Little Bits of History

April 21

Posted in History by patriciahysell on April 21, 2017

900:  Lady Angkatan is forgiven all debts by Commander in Chief of Tundun. In 1989 a man was at the mouth of the Lumbang River in Barnagay Wawa, Lumban, Laguna, the Philippines. Laguna province is located on Luzon, the largest and most populous island of the archipelago. While dredging for sand to turn into concrete, the worker found a small copper plate. It measure about 8 x 12 inches and had words directly embossed onto it which was different from Javanese scrolls of the period where markings were inscribed onto a heated and softened scroll of metal. The laborer sold it to an antique dealer who held if for some time without finding a private buyer. Eventually the National Museum of the Philippines purchased it and Alfredo E Evangelista, head of the Anthropology Department was in charge of it.

It was a year later when Antoon Postma was examining it and noted the inscription was similar to Kawi, an ancient Indonesian script. He was able to translate the writing on what is known as the Laguna Copperplate Inscription. It was self dated to the Saka year 822 during the month of Waisakha on the fourth day of the waning moon, or as we know it, April 21, 900. This predates, by centuries, the first visit of Europeans when Ferdinand Magellan arrived in 1521. It does correspond with the official Chinese Song dynasty History of Song where the Philippines are mentioned in the year 972.

The debt is cleared for Lady Angkatan and her relative named Bukah and they and all their descendants were cleared from repaying the debt of 1 Kati and 8 Suwarna. The debt was gold weighing 865 grams or 30.5 ounces or about $36,600 today. The writing on the copperplate is Kawi Script but the language is a variety of Old Malay. There are many words from Sanskrit and some words are possibly from Old Javanese. Some historians feel the language is between Old Tagalog and Old Javanese. The places mentioned in the message are in some instances known to us today and some are only surmised. It is also possible the term “Namwaran” is an elder who had died, as names of the dead were not uttered because it was considered disrespectful.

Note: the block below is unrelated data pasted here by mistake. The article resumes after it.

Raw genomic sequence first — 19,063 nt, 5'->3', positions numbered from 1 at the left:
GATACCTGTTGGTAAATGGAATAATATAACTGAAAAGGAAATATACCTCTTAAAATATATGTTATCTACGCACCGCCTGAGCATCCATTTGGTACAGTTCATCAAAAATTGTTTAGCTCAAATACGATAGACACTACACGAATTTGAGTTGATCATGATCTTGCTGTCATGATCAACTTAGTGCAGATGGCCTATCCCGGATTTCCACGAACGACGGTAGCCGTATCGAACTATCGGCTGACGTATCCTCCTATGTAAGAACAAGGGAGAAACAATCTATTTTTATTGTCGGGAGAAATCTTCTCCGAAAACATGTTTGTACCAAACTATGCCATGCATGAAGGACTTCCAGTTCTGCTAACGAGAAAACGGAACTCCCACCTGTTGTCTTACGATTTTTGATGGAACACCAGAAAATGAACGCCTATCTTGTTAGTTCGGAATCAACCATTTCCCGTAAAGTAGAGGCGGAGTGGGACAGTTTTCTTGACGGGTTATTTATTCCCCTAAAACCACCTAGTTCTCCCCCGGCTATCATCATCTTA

This find, along with some other recently found artifacts including the Golden Tara of Butuan, 14th century pottery, and gold jewelry in Cebu have led historians to create a different pre-European history for the islands. It was once thought the Philippines were isolated from the rest of Asia, but recent discoveries are changing our knowledge of what happened prior to Magellan’s “discovery” of rich cultured peoples living within a community of interwoven Asiatic diversity. Today, the Laguna Copperplate Inscription is considered a national treasure and remains housed in the National Museum of the Philippines in Manila.

First our pleasures die – and then our hopes, and then our fears – and when these are dead, the debt is due dust claims dust – and we die too. – Percy Bysshe Shelley

Debt is one person’s liability, but another person’s asset. – Paul Krugman

You can’t be in debt and win. It doesn’t work. – Dave Ramsey

Rather go to bed without dinner than to rise in debt. – Benjamin Franklin

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One Response

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  1. Sarah Angleton said, on April 21, 2017 at 9:21 am

    I love reading about these kinds of surprises that change our previous assumptions about history. It reminds me that historians are telling a story. Presumably it’s the most logical story they can piece together, but there’s always more to discover.


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